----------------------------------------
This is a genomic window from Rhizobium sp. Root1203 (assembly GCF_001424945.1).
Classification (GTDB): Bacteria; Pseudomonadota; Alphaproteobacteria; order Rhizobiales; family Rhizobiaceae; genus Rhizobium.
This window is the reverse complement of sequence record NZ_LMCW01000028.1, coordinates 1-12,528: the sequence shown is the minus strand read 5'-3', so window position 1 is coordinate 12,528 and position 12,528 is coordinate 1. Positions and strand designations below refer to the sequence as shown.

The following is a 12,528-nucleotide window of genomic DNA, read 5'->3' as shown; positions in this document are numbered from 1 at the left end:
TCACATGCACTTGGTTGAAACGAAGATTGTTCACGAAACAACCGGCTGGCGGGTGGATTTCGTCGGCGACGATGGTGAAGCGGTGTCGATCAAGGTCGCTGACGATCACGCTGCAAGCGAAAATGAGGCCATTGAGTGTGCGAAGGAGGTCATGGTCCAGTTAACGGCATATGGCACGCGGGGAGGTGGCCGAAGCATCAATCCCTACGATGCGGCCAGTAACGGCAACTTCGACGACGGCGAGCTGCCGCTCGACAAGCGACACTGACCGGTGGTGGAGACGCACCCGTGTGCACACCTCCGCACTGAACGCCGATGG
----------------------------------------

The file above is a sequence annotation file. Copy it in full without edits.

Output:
This is a genomic window from Rhizobium sp. Root1203 (assembly GCF_001424945.1).
Classification (GTDB): Bacteria; Pseudomonadota; Alphaproteobacteria; order Rhizobiales; family Rhizobiaceae; genus Rhizobium.
This window is the reverse complement of sequence record NZ_LMCW01000028.1, coordinates 1-12,528: the sequence shown is the minus strand read 5'-3', so window position 1 is coordinate 12,528 and position 12,528 is coordinate 1. Positions and strand designations below refer to the sequence as shown.

The following is a 12,528-nucleotide window of genomic DNA, read 5'->3' as shown; positions in this document are numbered from 1 at the left end:
TCACATGCACTTGGTTGAAACGAAGATTGTTCACGAAACAACCGGCTGGCGGGTGGATTTCGTCGGCGACGATGGTGAAGCGGTGTCGATCAAGGTCGCTGACGATCACGCTGCAAGCGAAAATGAGGCCATTGAGTGTGCGAAGGAGGTCATGGTCCAGTTAACGGCATATGGCACGCGGGGAGGTGGCCGAAGCATCAATCCCTACGATGCGGCCAGTAACGGCAACTTCGACGACGGCGAGCTGCCGCTCGACAAGCGACACTGACCGGTGGTGGAGACGCACCCGTGTGCACACCTCCGCACTGAACGCCGATGG